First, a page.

Distracted Walking Increases Risk of Injury to Pedestrians
In previous posts, we discussed the growing concern and safety issues caused by distracted driving. There is another danger related to increased use cell phones and other mobile electronic devices: distracted walking. According to the Seattle Times, over 60,000 people are injured and 4,000 people die each year from vehicle-vs-pedestrian incidents. There were 529 pedestrians injured in motor vehicle collisions in 2010, including 6 fatalities. A recent study by the University of Washington which surveyed 1,000 pedestrians in 20 high-risk intersections found distracted walking may be a contributing factor to the growing number of pedestrian deaths caused by motor vehicle collisions each year. The study found that 30% of pedestrians listened to music, texted or talked on the phone while crossing the street. Pedestrians engaged in text messaging were four times less likely to look before crossing the street or obey traffic signals. Those listening to music tended to walk faster and not look for traffic before stepping into the street. It is easy to see that such conduct raises the risk of serious injury to pedestrians in any situation where motor vehicles are involved, including transit stops, railroad crossings and subway platforms.
Currently, there is no law prohibiting distracted walking in Washington, but some states, including Arkansas, Delaware, and Illinois, have attempted unsuccessfully to pass such measures in recent years. It is clear from the UW study and statistics from emergency departments nationwide that distracted walking is a very dangerous activity. However, operators of motor vehicles are not relieved of their heightened duty imposed by the “Rules of the Road” to watch out for and avoid striking pedestrians, regardless of whether they are present in a crosswalk, or their attention is diverted by a cell phone or other electronic device, or some other distraction.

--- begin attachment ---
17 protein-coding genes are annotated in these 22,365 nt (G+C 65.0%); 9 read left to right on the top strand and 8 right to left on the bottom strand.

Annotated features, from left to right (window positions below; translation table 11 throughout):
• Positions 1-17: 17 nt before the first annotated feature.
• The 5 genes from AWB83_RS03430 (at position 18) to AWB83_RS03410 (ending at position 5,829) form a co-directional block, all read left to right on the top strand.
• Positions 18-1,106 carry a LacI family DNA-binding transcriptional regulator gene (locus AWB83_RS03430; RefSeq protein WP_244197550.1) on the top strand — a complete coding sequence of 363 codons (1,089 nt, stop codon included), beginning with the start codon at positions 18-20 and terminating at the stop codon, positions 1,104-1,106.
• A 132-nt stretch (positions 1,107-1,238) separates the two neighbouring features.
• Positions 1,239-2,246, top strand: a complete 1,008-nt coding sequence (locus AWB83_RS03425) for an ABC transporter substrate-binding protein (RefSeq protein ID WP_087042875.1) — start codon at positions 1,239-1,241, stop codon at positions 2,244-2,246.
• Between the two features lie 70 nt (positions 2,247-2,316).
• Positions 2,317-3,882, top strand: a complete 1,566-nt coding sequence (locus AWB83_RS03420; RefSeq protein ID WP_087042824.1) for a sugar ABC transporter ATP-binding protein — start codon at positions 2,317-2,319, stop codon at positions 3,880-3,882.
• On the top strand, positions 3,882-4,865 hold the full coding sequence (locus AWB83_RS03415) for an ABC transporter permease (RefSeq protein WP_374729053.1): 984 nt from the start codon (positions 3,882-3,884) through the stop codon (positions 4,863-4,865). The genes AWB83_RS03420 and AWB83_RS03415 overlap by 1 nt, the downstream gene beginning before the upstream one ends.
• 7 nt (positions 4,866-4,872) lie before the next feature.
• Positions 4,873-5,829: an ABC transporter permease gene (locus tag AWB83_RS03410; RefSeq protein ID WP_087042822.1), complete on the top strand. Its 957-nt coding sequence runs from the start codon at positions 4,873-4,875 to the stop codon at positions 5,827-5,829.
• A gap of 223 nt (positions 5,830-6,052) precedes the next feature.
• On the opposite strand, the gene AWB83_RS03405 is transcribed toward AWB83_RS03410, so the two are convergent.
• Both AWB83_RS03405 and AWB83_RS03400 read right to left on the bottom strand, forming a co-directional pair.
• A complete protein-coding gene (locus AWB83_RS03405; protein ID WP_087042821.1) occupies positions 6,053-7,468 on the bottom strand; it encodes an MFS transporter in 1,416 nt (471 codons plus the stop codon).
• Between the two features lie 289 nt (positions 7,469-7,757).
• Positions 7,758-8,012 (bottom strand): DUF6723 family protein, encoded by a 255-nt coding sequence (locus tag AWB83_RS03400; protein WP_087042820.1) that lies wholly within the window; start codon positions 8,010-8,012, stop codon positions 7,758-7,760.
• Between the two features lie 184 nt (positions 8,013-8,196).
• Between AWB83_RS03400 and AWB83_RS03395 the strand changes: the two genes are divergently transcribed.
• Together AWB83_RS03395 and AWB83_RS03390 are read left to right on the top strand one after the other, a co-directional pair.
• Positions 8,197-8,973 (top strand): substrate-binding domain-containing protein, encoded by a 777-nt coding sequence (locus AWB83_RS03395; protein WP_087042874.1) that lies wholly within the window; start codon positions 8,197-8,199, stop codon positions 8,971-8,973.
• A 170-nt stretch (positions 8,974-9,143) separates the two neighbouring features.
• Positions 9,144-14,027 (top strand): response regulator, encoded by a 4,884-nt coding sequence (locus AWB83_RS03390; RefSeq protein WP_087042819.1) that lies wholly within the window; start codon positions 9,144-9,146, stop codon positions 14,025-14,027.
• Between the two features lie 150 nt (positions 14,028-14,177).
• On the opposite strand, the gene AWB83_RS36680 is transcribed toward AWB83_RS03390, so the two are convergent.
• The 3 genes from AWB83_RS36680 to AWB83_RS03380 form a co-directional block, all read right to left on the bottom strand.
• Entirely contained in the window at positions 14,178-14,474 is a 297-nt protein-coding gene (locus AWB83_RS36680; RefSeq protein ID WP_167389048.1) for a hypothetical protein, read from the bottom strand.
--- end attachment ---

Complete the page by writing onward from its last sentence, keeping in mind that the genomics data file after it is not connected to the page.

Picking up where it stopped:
(1) The operator of an approaching vehicle shall stop and remain stopped to allow a pedestrian or bicycle to cross the roadway within an unmarked or marked crosswalk when the pedestrian or bicycle is upon or within one lane of the half of the roadway upon which the vehicle is traveling or onto which it is turning. For purposes of this section “half of the roadway” means all traffic lanes carrying traffic in one direction of travel, and includes the entire width of a one-way roadway.RCW 46.61.235 – Crosswalks
RCW 46.61.261 – Sidewalks, crosswalks; Pedestrians, bicycles
(1) The driver of a vehicle shall yield the right-of-way to any pedestrian or bicycle on a sidewalk.
Automobile drivers should always be on the lookout for all possible hazards. As the popularity and prevalence of hand-held electronic devices grows, it is essential to exercise greater caution with pedestrians, especially if they are using an electronic device. If you see a pedestrian using a cell phone or other device, it is very likely they are not paying attention to their surroundings. Please be on the lookout for distracted walkers while driving. If you have children, be sure to teach them when it is appropriate to use their hand-held, and when to hang up.
Next Post: New Protections for Baseball Pitchers »